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HARRY CAREY
By
Kelly Ann Butterbaugh
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“The Bright Star in the Early Western Sky”

Late 1920's Harry Carey Kashin Fan PhotoJohn Wayne may be the first name that comes to most minds when talking about western movie stars, but even Wayne himself realized Harry Carey, Sr. to be the true western icon.  Mimicking many of Carey’s trademark moves such as the slouching posture he had while riding, Wayne has been quoted as saying that Carey “was the greatest Western actor of all time.”  The Duke’s admiration of Carey can be seen as he ends a film in Carey style, walking away with his left arm held in his right.

Seemingly born of the west and raised in the gritty style of his characters, in actuality Carey couldn’t have been born further away.  He was born on January 16, 1878 in the Bronx, NY to a New York City judge who also served as the president of a sewing machine company.  Working his way through Hamilton Military Academy, Henry DeWitt Carey II declined an appointment to West Point to study law at New York University.  His pursuit was cut short after a bout of pneumonia, which he contracted after a boating accident in 1899, pointed him towards his destination as an actor.

During his recovery Carey penned a play entitled "Montana," which played crowds for nearly three years with great success.  The money he received from his hit was quickly lost on his next play "Heart of Alaska," which was a box office disappointment.  As his attention was pulled in the direction of acting, he decided to enter into the fast growing movie industry, and in 1909 he took on his first important movie role in Bill Sharkey’s "Last Game."

In 1915 Carey finally became a successful actor by acquiring a contract with1920's Harry Carey BAT Tobacco Card Universal Pictures which paid $150 a week.  While under contract, he completed a series of westerns playing Cheyenne Harry and costarring with his future wife, Olive Golden, and his friend, Hoot Gibson.  During this stint he also created the partnership with director John Ford which would lead him into western stardom.  Together, Ford and Carey would pair up to create twenty-six films with Universal Pictures, the first one being "Straight Shooting" in 1917.

By 1919 Carey’s salary had increased to $1,250 a week making him one of the highest paid western stars of the time.  However, his icon status was soon to be threatened by up and coming trends and stars.  The movies began to lean towards “flash and dash” cowboys, and Carey was known for his “emphasis on realism and grittiness.”  He also was no longer a young star.  Frustration with Universal Pictures climaxed when Hoot Gibson, Carey’s longtime friend, was cast as the studio’s next leading star in 1922.  Carey then left Universal and John Ford.

Carey was still a recognized and respectable cowboy actor, and he worked to create other films with other studios such as "The Night Hawk" (1924), "The Prairie Pirate" 1919 Harry Carey Ivan B. Nordhem Bread Premium(1924), "The Man From Red Gulch" (1924), and "Satan Town" (1926).  Carey also toured the vaudeville circuit with his second wife, Olive, but found the touring to be tiresome and left.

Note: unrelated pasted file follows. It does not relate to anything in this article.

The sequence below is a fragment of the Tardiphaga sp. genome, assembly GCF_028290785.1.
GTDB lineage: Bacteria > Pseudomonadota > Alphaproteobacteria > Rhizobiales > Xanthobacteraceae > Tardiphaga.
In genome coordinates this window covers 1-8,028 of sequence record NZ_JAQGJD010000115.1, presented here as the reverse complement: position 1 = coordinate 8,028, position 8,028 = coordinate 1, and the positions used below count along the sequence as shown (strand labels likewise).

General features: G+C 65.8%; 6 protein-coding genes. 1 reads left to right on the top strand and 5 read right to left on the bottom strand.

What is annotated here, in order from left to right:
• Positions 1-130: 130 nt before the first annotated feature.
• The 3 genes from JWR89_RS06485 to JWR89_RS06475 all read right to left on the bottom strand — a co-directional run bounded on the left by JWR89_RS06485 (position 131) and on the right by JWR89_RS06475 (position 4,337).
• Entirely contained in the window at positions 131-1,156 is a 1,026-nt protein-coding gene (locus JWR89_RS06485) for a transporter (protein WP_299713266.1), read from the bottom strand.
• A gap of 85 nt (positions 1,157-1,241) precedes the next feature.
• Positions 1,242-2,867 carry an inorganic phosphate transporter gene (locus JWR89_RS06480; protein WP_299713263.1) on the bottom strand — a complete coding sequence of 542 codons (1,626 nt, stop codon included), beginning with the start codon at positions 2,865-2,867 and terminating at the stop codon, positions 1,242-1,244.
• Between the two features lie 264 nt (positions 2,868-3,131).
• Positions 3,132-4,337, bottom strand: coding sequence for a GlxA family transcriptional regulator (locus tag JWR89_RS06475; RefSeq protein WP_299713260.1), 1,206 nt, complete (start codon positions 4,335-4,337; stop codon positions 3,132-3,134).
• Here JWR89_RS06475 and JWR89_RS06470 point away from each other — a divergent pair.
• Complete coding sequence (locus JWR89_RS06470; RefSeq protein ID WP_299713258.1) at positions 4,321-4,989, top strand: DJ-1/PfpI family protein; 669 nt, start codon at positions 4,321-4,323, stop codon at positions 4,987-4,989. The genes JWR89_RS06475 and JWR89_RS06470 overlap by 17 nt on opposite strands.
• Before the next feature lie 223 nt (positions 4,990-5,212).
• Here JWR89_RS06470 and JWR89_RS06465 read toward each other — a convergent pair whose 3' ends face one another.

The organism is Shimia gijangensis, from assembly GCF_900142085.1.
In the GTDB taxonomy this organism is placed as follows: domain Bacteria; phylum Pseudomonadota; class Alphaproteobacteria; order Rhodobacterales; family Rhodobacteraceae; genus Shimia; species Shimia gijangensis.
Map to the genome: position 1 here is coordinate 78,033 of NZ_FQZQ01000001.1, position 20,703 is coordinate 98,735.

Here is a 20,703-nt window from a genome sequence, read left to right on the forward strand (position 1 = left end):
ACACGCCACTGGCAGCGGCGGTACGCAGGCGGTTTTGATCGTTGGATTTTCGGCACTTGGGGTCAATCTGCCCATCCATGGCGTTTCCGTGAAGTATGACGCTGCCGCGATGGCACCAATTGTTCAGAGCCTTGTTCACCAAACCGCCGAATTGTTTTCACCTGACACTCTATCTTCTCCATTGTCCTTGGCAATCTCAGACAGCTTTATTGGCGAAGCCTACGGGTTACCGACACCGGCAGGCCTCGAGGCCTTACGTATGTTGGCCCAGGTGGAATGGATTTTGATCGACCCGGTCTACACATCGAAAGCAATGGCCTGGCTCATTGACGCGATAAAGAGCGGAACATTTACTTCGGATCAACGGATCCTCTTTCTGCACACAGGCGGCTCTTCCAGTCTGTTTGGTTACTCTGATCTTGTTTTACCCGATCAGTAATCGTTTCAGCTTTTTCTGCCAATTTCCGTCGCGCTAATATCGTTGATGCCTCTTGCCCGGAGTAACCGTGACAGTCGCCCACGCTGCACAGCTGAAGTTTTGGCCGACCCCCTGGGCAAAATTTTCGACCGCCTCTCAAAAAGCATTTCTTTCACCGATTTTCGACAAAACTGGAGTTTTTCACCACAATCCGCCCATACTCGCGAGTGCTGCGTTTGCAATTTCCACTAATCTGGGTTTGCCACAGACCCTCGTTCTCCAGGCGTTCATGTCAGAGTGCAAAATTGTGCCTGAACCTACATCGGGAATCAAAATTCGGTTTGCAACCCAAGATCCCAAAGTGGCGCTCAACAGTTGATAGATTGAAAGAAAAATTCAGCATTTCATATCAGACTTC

Reviving his film career to that which it was before leaving Universal
Pictures was the 1929 lead role in the film "Trader Horn."  After filming for months in Africa and Mexico, the film proved to be valuable in Carey’s career as well as in his bank account.  Riding the wave of the film’s success, Carey went on to star in "The Vanishing Legion" (1931), "Cavalier of the West" (1931), "Law and Order" (1932), "Last of the Mohicans" (1932),  "The Thundering Herd" (1933), "Wagon Trail" (1935), "Powdersmoke Range" (1935), "Ghost Town" (1936), and "The Last Outlaw" (1936).  In the end Carey received top billing when paired with Hoot Gibson once again, indicating his star status.

Known not only for his western roles, Carey was nominated for a Best Supporting Actor Oscar in 1939 for his role as President of the Senate in "Mr. Smith Goes to Washington."  Although Thomas Mitchell won the award for his work in Stagecoach, Carey showed that he had the ability to leave his horse behind and still capture the audience’s attention.

Working in films until his death on September 21, 1947 from a battle with 1926 Harry Carey BAT Tobacco Cardemphysema and cancer, Carey’s name could be seen in movie credits spanning three decades.  Released in 1948 after his death, the movie "Red River" attempted to mimic the success of "Gone with the Wind."  Failing at this attempt, it did put both Harry Carey, Sr. and his son Harry Carey, Jr. on the same screen. Carey Jr. would achieve legendary status on his own as a western actor in later years, but this film allowed him to display his talents as Dan Latimer alongside his father who played Mr. Melville.

After Carey’s death John Ford decided to remake his film "Three Bad Men" in which Harry Carey starred in 1926.  The remake was entitled "Three Godfathers," and it starred Harry Carey Jr. this time around.  Opening the film is a shot of a cowboy’s silhouette in the sun and a dedication to Harry Carey, Sr.  The dedication is to, in Ford’s words, “the bright star of the early western sky.”  Harry Carey, Sr. certainly was a star in the constellation of early western movies, proving to the be the one which helped later stars find their way.

For more information on Harry Carey and other classic western stars, see:
The Old Corral: http://www.surfnetinc.com/chuck/trio.htm

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Residing in Pennsylvania, Kelly is a teacher, a freelance writer, a wife, and a mother.  She writes and publishes fiction, editorial essays, and occasional non-fiction articles. Contact her at Englishteach@rcn.com